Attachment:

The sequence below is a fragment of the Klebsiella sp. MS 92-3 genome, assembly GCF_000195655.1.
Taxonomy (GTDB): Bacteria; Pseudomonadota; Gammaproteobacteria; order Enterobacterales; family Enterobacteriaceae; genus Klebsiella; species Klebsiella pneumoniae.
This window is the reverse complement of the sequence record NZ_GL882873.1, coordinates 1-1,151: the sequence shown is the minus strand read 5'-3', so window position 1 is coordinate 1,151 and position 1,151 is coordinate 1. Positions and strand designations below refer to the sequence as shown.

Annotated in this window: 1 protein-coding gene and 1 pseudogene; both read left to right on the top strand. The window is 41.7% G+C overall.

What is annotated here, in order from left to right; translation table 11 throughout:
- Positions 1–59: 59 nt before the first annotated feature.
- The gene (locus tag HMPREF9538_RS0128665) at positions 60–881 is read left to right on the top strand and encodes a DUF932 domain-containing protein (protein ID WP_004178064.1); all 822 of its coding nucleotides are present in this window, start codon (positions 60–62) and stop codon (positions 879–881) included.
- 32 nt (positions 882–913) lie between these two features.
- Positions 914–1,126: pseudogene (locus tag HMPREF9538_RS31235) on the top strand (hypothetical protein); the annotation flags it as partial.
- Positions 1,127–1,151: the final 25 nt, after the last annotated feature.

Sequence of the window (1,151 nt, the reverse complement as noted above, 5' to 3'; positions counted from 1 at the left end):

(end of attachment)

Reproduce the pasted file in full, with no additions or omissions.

The sequence below is a fragment of the Klebsiella sp. MS 92-3 genome, assembly GCF_000195655.1.
Taxonomy (GTDB): Bacteria; Pseudomonadota; Gammaproteobacteria; order Enterobacterales; family Enterobacteriaceae; genus Klebsiella; species Klebsiella pneumoniae.
This window is the reverse complement of the sequence record NZ_GL882873.1, coordinates 1-1,151: the sequence shown is the minus strand read 5'-3', so window position 1 is coordinate 1,151 and position 1,151 is coordinate 1. Positions and strand designations below refer to the sequence as shown.

Annotated in this window: 1 protein-coding gene and 1 pseudogene; both read left to right on the top strand. The window is 41.7% G+C overall.

What is annotated here, in order from left to right; translation table 11 throughout:
- Positions 1–59: 59 nt before the first annotated feature.
- The gene (locus tag HMPREF9538_RS0128665) at positions 60–881 is read left to right on the top strand and encodes a DUF932 domain-containing protein (protein ID WP_004178064.1); all 822 of its coding nucleotides are present in this window, start codon (positions 60–62) and stop codon (positions 879–881) included.
- 32 nt (positions 882–913) lie between these two features.
- Positions 914–1,126: pseudogene (locus tag HMPREF9538_RS31235) on the top strand (hypothetical protein); the annotation flags it as partial.
- Positions 1,127–1,151: the final 25 nt, after the last annotated feature.

Sequence of the window (1,151 nt, the reverse complement as noted above, 5' to 3'; positions counted from 1 at the left end):